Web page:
Give it a different name. Dye it blue. Disguise the smell with lavender or citrus or pine. Take it out of its normal context and administer it amid stainless steel and clean glass surfaces. To minimise those ancestral voices of disgust, Val Curtis says, poo must be made more palatable.
Curtis recalls working with clinicians who told patients to collect their faecal samples in old margarine tubs. “And I said, ‘No wonder people won’t do it. You can’t associate poo with food, you’ve got to give them something clinical to collect it in’,” she says.
The same is true for the delivery, one reason Curtis says any method that discreetly encapsulates the poo into pills is likely to prove more acceptable. “Remember that our disgust system evolved for us to detect threats outside our bodies that want to get inside our bodies,” she says. That system may spring into action if a parasite crawls across your arm. But it won’t necessarily stop you from swallowing a triple-coated pill that releases its contents only when it has reached your intestinal tract.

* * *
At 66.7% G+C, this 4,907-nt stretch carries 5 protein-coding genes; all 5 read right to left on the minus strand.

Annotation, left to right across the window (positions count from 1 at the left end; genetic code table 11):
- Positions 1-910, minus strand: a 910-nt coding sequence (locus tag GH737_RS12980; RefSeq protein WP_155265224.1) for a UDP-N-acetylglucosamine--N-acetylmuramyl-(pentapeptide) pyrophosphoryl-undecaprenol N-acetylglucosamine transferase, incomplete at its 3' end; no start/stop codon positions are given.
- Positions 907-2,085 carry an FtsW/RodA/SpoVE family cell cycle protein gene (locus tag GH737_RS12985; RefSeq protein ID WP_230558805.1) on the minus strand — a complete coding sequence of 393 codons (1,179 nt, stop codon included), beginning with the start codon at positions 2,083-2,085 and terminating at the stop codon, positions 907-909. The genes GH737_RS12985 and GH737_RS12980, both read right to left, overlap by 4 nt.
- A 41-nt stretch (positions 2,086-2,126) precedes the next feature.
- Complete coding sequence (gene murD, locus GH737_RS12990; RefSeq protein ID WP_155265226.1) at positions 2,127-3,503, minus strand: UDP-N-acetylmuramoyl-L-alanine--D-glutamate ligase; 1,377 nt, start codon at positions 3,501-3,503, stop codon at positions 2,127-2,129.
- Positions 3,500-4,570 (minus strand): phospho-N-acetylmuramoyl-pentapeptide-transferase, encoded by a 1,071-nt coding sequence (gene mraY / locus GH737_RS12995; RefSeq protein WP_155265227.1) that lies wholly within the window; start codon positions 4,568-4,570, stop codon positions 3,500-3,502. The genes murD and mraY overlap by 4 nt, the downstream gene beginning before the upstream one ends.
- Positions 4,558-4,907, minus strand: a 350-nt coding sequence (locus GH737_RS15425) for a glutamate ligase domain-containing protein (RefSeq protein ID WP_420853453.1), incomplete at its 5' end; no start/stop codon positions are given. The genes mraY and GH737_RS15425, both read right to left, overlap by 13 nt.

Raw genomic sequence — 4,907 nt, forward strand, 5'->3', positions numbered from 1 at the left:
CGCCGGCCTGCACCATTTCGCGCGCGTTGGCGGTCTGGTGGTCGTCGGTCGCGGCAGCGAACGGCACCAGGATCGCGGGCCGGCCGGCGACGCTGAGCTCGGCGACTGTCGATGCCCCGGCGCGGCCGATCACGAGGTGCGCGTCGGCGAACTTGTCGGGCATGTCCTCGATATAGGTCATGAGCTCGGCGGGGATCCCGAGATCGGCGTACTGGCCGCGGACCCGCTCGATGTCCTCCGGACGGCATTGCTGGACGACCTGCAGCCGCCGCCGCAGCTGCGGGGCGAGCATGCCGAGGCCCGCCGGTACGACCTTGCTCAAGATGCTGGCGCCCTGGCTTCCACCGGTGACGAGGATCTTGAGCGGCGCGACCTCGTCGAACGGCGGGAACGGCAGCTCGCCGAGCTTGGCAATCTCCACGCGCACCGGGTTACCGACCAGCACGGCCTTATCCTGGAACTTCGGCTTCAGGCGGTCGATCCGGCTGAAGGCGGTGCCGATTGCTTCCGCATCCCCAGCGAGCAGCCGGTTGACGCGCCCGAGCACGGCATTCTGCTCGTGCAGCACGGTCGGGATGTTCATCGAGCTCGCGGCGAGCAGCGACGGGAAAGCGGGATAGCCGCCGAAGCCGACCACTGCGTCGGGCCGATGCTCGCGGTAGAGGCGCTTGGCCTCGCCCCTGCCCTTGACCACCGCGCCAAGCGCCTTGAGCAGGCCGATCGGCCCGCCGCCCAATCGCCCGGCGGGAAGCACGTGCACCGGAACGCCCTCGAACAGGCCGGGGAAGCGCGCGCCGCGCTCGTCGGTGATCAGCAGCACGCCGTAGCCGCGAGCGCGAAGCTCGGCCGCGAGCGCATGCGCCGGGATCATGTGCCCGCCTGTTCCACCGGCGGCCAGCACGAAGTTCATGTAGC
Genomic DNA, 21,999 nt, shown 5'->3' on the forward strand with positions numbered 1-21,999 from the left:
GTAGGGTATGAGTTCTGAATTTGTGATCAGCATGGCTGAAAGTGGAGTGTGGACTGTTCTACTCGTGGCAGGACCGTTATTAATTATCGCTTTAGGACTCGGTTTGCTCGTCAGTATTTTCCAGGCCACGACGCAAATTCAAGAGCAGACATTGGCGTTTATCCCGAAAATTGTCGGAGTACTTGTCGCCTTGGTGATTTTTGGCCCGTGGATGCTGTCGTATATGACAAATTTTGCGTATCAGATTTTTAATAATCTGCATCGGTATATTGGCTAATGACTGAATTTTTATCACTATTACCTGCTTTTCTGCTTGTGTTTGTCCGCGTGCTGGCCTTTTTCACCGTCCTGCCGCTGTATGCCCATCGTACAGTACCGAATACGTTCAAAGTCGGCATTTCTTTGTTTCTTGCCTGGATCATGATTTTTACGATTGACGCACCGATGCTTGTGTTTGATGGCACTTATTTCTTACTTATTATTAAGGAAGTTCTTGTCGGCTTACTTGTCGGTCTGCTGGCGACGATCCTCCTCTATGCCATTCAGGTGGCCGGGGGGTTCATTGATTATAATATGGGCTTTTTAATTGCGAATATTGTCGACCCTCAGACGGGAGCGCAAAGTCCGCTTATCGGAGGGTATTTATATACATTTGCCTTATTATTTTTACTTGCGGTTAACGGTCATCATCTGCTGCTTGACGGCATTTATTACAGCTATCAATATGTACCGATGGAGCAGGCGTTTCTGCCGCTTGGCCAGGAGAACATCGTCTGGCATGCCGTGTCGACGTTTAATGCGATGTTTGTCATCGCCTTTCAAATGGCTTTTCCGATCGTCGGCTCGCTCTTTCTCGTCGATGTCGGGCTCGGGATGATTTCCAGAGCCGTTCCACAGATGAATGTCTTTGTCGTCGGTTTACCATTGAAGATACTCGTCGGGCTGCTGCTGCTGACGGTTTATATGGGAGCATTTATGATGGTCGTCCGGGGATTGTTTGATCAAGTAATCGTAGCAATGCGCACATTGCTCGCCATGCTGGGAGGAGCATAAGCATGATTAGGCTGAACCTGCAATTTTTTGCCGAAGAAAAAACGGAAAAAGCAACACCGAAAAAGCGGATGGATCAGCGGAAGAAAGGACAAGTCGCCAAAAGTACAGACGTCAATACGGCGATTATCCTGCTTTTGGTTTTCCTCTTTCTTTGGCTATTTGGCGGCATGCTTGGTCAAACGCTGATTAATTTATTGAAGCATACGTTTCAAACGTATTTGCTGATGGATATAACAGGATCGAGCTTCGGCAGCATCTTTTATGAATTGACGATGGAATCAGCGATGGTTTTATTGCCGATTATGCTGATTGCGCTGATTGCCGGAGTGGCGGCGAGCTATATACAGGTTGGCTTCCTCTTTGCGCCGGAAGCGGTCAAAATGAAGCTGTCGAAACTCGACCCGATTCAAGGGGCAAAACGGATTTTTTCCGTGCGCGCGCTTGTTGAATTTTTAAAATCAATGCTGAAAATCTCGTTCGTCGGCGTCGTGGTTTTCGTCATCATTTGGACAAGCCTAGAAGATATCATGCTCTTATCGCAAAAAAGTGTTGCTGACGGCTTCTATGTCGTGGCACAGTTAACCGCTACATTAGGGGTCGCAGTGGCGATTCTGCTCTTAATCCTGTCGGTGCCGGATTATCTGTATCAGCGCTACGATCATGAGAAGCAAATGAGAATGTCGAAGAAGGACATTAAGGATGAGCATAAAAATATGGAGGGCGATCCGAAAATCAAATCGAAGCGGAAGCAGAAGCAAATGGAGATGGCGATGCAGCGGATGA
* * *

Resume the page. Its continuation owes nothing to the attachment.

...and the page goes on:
Despite her own success with faecal transplants, Petrof was uneasy about the “poop milkshakes” she was putting in her patients. The result of her angst has been another alternative from a more defined subset of ingredients – essentially a mix of bacterial cultures she calls synthetic stool. The cloudy white infusions have worked for two C. diff. patients in a recent proof-of-principle study.
Petrof concedes that her technique’s feasibility remains to be seen. The bacterial mix requires a finicky growing environment akin to an artificial colon, and she believes her team may have stripped down the mixture a bit too much. Health Canada’s regulatory officials have since put Petrof’s therapy on hold pending the outcome of more tests and have asked whether it’s possible to simplify her slurry even more. In the interim, she has reverted back to conducting faecal transplants.